Kissinger: Iran threat will not go away

Former US secretary of state says world needs clear criteria and timetable for dealing with Teheran.

kissinger jlem 224.88 (photo credit: AP)
kissinger jlem 224.88
(photo credit: AP)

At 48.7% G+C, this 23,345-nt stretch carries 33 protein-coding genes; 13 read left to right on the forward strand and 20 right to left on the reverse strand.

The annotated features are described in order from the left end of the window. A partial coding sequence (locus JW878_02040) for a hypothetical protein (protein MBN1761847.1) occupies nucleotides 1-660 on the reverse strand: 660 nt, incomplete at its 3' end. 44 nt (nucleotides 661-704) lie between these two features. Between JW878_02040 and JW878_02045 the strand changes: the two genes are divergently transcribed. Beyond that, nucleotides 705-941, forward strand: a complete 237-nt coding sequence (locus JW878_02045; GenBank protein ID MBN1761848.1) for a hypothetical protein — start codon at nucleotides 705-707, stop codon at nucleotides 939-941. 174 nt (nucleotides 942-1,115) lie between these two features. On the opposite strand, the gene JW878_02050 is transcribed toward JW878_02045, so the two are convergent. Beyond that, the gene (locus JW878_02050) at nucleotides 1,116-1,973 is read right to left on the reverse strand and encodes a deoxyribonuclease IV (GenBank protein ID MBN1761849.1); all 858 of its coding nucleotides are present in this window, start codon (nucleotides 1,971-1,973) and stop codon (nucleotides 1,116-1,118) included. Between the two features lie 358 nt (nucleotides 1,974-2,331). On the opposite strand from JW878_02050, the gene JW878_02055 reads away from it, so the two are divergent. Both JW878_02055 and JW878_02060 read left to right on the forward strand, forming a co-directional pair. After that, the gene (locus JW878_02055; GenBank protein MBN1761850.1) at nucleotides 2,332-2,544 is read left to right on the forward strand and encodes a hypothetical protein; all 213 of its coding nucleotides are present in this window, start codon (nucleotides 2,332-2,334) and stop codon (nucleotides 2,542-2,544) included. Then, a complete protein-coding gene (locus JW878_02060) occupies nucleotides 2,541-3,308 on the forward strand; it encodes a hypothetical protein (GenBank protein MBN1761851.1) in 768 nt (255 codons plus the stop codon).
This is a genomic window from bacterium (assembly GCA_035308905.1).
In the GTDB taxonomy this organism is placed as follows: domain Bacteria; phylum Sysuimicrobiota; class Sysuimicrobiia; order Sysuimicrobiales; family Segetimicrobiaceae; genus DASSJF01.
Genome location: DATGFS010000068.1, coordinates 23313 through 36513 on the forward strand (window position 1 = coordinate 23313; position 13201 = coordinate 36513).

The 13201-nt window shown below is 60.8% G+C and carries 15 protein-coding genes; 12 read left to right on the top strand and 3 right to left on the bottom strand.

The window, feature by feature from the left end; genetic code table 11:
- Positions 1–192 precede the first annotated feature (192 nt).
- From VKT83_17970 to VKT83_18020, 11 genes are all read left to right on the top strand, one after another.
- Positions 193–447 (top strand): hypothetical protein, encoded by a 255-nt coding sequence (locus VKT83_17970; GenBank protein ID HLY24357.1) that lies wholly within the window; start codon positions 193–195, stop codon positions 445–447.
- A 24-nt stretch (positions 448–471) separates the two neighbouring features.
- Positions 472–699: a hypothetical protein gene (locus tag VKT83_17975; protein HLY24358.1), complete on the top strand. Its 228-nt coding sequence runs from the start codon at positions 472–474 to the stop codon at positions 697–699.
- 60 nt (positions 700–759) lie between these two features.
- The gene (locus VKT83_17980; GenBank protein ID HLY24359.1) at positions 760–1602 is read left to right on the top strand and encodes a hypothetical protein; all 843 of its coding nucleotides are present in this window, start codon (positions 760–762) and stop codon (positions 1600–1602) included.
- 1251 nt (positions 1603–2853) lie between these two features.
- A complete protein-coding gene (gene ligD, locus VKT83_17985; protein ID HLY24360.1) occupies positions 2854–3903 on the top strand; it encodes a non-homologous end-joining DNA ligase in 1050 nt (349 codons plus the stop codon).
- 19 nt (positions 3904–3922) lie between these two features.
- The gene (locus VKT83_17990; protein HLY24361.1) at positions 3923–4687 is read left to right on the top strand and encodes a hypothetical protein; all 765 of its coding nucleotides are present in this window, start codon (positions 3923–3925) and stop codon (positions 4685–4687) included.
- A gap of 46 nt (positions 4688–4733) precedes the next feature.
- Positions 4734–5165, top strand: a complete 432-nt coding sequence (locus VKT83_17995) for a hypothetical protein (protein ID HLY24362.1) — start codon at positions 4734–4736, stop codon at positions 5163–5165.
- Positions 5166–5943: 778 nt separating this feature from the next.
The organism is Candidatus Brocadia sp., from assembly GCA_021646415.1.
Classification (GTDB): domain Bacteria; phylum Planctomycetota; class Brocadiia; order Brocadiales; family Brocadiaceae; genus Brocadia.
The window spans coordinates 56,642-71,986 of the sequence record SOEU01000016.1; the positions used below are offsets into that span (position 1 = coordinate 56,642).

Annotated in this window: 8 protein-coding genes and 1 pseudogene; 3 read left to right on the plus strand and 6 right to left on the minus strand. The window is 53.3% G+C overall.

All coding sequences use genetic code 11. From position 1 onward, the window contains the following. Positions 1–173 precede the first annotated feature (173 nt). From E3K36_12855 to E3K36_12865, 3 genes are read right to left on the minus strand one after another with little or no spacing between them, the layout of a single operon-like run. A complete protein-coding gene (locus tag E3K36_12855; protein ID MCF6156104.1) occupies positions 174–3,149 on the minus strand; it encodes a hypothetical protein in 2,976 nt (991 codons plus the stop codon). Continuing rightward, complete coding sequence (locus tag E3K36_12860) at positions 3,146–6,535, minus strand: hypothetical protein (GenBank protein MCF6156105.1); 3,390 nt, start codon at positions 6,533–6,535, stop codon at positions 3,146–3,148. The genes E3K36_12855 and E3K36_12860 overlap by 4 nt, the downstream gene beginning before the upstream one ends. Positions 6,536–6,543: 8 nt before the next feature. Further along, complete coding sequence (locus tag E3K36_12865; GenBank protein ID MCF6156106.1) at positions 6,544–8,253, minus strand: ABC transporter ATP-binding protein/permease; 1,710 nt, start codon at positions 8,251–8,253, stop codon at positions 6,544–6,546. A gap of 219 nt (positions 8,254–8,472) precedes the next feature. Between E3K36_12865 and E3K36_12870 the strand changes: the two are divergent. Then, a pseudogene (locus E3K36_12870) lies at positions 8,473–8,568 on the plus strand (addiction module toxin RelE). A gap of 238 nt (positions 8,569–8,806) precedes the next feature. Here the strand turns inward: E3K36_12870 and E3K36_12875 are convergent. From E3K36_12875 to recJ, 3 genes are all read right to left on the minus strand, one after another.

A nuclear-armed Iran threatens not only the existence of Israel but the viability of the international community, former US secretary of state Henry Kissinger warned on Wednesday, in an address to the "Facing Tomorrow" conference in Jerusalem. Everyone speaks of unacceptability, but no one speaks out about how to approach the problem and in what time frame, Kissinger said, adding, "it will not go away." Kissinger cautioned that if something was not done soon regarding Iran, there would be multinational proliferation of nuclear weapons with catastrophic potential. The international community had to define what nuclear capability means, Kissinger declared. Once that definition had been reached, he said, it must establish clear criteria for making decisions, setting a timetable and imposing meaningful sanctions. If necessary, he emphasized, it must take dramatic measures. "There is no point talking about unacceptability without defining specific proposals and significant sanctions," Kissinger underscored. "Then nations decide whether other measures can be taken as a last resort." Dennis Ross, of the Jewish People Policy Planning Institute (which helped to organize the conference) said policy makers had to think very hard about the threat of Iran. "When you use the word 'unacceptable,' it has certain implications, but we don't see policies that reflect that, and Iran has shown no qualms about defying the international community," he said.